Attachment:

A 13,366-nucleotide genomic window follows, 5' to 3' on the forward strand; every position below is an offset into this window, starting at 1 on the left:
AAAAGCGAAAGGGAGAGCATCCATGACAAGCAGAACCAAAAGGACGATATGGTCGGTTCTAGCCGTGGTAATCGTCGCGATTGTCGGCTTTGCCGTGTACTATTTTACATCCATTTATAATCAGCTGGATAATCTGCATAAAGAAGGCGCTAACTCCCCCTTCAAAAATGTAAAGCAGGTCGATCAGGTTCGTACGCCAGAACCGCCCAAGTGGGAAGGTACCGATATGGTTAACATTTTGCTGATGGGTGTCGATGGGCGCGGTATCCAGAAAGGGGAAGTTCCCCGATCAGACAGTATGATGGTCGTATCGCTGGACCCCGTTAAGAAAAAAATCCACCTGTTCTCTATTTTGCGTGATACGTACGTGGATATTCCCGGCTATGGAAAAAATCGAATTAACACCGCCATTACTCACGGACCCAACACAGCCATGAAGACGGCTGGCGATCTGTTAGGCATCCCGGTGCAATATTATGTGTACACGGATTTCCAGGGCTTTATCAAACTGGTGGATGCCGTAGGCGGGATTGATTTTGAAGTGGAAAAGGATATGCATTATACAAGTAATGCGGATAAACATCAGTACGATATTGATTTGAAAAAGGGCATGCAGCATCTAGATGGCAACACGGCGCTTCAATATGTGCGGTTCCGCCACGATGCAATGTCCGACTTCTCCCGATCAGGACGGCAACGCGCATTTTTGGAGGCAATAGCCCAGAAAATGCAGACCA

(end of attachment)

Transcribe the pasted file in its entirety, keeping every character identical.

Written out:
A 13,366-nucleotide genomic window follows, 5' to 3' on the forward strand; every position below is an offset into this window, starting at 1 on the left:
AAAAGCGAAAGGGAGAGCATCCATGACAAGCAGAACCAAAAGGACGATATGGTCGGTTCTAGCCGTGGTAATCGTCGCGATTGTCGGCTTTGCCGTGTACTATTTTACATCCATTTATAATCAGCTGGATAATCTGCATAAAGAAGGCGCTAACTCCCCCTTCAAAAATGTAAAGCAGGTCGATCAGGTTCGTACGCCAGAACCGCCCAAGTGGGAAGGTACCGATATGGTTAACATTTTGCTGATGGGTGTCGATGGGCGCGGTATCCAGAAAGGGGAAGTTCCCCGATCAGACAGTATGATGGTCGTATCGCTGGACCCCGTTAAGAAAAAAATCCACCTGTTCTCTATTTTGCGTGATACGTACGTGGATATTCCCGGCTATGGAAAAAATCGAATTAACACCGCCATTACTCACGGACCCAACACAGCCATGAAGACGGCTGGCGATCTGTTAGGCATCCCGGTGCAATATTATGTGTACACGGATTTCCAGGGCTTTATCAAACTGGTGGATGCCGTAGGCGGGATTGATTTTGAAGTGGAAAAGGATATGCATTATACAAGTAATGCGGATAAACATCAGTACGATATTGATTTGAAAAAGGGCATGCAGCATCTAGATGGCAACACGGCGCTTCAATATGTGCGGTTCCGCCACGATGCAATGTCCGACTTCTCCCGATCAGGACGGCAACGCGCATTTTTGGAGGCAATAGCCCAGAAAATGCAGACCA